Sometimes the simplest stories make the best films. It depends on the way the filmmaker frames this simple story in the most breathtaking images and scenes. Director Zig Dulay effectively contrasted the way children and adults react to an accusation. Those moments of childhood innocence between Popoy and his sister were priceless. The cinematography of this film is glorious, with camera angles that are very imaginative and compelling and colors that burst through the screen. The symbolic festival dancing scenes were very colorful and enticing. (8/10)

6. Baka Siguro Yata (My Full Review)

On paper, the three intertwined stories are not at all new. The third act was also too neatly tied up. However the humorous way that these stories were written and directed by Joel Ferrer makes them resound to the millennial, senior and the youth generations. Ferrer was also able to assemble together the right actors to embody his wacky yet endearing characters. The loud guffaws and the generous applause at the end credits were proof of its effective connection with the audience. It is no wonder it won the Audience Choice award. (8/10)

5. Honor Thy Father (My Full Review)

To simply say that John Lloyd Cruz went out of his comfort zone to play Edgar would be an understatement. There was nothing romantic nor comedic about his performance here. Of course, his leading man looks and carriage do somehow get in the way of being convincing as a Bontoc miner, but Cruz was completely committed to his character and we all felt it. It was disappointing that he was not rewarded with the Best Actor Award. Director Erik Matti made it so stifling and uncomfortable from beginning to end. It was so relentlessly bleak down to its uncertain ending, yes, yet you know you are witnessing something extraordinary. (8/10)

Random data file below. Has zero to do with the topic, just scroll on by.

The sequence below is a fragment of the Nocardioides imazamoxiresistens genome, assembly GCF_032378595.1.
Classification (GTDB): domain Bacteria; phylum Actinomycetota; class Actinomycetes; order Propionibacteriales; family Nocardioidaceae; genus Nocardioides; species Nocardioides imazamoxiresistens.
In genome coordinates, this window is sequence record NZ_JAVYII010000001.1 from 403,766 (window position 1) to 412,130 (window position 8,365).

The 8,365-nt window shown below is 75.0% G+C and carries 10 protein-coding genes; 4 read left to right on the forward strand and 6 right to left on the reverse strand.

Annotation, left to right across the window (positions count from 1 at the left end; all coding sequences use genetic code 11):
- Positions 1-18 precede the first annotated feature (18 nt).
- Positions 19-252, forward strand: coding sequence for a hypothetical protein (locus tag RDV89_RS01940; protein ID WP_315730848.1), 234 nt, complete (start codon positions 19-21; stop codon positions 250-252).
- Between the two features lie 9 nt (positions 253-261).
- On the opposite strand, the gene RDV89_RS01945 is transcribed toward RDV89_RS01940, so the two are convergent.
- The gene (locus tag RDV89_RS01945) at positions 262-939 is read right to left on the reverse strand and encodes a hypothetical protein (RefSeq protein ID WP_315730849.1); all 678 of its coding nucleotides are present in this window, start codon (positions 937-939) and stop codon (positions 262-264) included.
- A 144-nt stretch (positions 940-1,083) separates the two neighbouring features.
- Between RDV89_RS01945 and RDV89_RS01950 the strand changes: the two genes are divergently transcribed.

4. Kid Kulafu (My Full Review)

The grittiness and realism of this film is rooted in the casting of an relatively unknown young actor Buboy Villar, who actually looks like one of those lean sinewy amateur pugilists we see in undercard fights. Villar's acting skills were impressive as they have a raw unforced quality. His athletic ability was also evident in those shadow boxing scenes, hauntingly executed so that it looked as if we were watching Pacquiao himself. He was also excellent in those recreations of Pacquiao's early fights -- very excitingly choreographed and edited. This film tells the familiar life story again, but director Paul Soriano manages to tell it again in a gritty and realistic style which will connect with most audiences. (8/10)

3. Apocalypse Child (My Full Review)

Writer-Director Mario Cornejo had created very rich web of interesting characters. All of them were very well-rounded real people who had a stories that could be individual films in themselves. I wanted to know them all more. One hour and a half of this film is not enough. Cornejo captured the beauty of Baler in breathtaking vistas and compelling close-ups to frame and enhance his characters. It is such a mystery for me that the beautiful cinematography of this film was not cited for an award. The images we see were powerful and symbolic as they were imaginative and energetic. (9/10)

2. Manang Biring (My Full Review)